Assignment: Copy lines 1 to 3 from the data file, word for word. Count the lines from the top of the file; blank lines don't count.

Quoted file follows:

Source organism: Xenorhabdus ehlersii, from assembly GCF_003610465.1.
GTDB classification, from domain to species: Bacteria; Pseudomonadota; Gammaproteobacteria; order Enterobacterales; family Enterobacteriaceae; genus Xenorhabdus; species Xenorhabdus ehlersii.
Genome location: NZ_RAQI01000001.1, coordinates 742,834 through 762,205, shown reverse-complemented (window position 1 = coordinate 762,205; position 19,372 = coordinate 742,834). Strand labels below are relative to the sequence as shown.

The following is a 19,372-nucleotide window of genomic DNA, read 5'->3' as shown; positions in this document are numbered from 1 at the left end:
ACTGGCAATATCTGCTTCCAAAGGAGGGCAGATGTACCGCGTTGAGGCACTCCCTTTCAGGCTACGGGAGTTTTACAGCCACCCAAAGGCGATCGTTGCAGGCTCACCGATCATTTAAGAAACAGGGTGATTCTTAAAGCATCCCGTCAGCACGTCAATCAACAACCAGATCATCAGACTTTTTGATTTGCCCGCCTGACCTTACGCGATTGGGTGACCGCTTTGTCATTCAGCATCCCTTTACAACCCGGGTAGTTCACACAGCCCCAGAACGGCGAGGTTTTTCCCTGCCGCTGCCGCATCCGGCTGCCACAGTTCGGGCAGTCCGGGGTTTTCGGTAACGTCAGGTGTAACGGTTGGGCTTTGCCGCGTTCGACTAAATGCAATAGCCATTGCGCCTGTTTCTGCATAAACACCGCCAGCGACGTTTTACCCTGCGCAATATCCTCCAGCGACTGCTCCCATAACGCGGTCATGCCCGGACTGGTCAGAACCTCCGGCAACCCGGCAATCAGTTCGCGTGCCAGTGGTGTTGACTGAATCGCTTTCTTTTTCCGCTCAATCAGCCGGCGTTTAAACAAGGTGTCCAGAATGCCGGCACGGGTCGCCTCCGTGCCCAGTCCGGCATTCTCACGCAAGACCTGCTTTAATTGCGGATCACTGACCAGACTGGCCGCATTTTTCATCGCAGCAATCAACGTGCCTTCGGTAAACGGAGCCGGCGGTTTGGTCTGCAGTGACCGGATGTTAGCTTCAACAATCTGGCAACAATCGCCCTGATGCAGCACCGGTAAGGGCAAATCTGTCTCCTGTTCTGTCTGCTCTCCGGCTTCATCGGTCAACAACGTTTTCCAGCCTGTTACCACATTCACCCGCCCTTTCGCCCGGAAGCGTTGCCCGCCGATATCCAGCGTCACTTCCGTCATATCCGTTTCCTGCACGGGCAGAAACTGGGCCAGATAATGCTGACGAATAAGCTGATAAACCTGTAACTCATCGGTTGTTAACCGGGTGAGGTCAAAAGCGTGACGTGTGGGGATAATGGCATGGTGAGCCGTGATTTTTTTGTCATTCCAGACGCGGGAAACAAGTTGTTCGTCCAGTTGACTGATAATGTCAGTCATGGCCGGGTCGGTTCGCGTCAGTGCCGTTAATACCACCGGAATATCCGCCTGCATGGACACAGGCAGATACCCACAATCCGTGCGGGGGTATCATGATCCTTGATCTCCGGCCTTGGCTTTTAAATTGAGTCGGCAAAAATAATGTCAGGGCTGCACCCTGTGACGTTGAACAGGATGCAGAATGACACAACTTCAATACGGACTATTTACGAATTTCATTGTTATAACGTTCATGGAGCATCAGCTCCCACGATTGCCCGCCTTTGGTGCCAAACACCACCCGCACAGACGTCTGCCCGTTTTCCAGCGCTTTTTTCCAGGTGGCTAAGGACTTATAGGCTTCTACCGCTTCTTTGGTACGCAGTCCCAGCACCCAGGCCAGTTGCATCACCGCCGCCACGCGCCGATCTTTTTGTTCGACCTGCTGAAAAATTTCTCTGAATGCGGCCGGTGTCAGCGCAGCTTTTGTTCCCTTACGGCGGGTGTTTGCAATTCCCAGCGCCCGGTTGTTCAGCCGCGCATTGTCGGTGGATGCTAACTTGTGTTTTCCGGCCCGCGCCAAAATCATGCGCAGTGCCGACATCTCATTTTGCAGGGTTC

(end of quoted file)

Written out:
Source organism: Xenorhabdus ehlersii, from assembly GCF_003610465.1.
GTDB classification, from domain to species: Bacteria; Pseudomonadota; Gammaproteobacteria; order Enterobacterales; family Enterobacteriaceae; genus Xenorhabdus; species Xenorhabdus ehlersii.
Genome location: NZ_RAQI01000001.1, coordinates 742,834 through 762,205, shown reverse-complemented (window position 1 = coordinate 762,205; position 19,372 = coordinate 742,834). Strand labels below are relative to the sequence as shown.